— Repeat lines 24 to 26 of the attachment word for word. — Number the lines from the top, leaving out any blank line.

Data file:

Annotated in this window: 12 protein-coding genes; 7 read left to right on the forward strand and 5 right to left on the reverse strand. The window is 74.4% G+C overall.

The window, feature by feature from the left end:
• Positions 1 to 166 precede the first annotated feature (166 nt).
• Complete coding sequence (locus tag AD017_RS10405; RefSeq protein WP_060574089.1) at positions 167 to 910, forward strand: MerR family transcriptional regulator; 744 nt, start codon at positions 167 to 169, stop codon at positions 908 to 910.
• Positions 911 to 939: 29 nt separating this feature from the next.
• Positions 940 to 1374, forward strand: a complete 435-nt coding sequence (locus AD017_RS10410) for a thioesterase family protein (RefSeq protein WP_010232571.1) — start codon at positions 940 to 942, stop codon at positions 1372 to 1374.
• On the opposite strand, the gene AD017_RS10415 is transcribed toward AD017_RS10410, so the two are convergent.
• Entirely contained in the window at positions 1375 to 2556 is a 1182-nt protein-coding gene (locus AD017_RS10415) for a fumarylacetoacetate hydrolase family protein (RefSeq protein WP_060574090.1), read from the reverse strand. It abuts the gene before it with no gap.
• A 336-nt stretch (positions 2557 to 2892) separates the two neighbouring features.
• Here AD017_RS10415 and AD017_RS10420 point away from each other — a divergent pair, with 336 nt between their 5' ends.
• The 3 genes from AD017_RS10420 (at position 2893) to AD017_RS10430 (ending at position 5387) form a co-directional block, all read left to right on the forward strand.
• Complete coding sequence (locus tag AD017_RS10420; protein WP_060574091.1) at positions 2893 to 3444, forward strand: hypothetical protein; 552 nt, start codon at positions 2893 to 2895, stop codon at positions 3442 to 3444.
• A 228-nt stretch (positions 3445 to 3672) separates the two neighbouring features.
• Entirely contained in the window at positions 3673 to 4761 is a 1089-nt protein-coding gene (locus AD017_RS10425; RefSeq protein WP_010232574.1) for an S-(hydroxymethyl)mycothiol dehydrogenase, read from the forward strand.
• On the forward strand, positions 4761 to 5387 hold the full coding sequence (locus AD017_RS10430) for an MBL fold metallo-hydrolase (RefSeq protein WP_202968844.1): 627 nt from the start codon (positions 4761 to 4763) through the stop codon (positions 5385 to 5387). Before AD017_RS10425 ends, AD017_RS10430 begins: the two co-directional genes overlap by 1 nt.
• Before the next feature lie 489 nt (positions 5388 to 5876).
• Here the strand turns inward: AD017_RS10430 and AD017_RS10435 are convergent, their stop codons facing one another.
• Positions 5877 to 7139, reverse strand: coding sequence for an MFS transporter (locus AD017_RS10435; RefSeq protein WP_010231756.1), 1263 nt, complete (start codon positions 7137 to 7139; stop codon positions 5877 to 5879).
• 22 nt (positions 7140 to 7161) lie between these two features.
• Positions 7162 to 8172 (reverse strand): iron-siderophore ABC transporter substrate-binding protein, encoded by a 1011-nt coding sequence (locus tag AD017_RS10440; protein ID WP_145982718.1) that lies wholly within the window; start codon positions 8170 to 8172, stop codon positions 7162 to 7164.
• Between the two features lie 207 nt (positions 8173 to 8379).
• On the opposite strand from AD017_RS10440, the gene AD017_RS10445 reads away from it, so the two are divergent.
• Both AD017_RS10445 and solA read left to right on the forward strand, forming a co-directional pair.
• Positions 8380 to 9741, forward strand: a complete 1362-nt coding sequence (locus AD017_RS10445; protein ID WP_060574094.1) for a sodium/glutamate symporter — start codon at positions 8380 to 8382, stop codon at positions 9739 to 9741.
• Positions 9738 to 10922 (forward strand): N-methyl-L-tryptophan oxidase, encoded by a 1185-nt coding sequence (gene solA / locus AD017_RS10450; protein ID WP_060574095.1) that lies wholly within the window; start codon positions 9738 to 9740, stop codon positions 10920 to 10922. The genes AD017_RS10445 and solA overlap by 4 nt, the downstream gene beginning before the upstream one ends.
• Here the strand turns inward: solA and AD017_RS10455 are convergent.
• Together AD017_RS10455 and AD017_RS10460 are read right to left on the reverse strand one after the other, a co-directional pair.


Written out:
• Positions 8380 to 9741, forward strand: a complete 1362-nt coding sequence (locus AD017_RS10445; protein ID WP_060574094.1) for a sodium/glutamate symporter — start codon at positions 8380 to 8382, stop codon at positions 9739 to 9741.
• Positions 9738 to 10922 (forward strand): N-methyl-L-tryptophan oxidase, encoded by a 1185-nt coding sequence (gene solA / locus AD017_RS10450; protein ID WP_060574095.1) that lies wholly within the window; start codon positions 9738 to 9740, stop codon positions 10920 to 10922. The genes AD017_RS10445 and solA overlap by 4 nt, the downstream gene beginning before the upstream one ends.
• Here the strand turns inward: solA and AD017_RS10455 are convergent.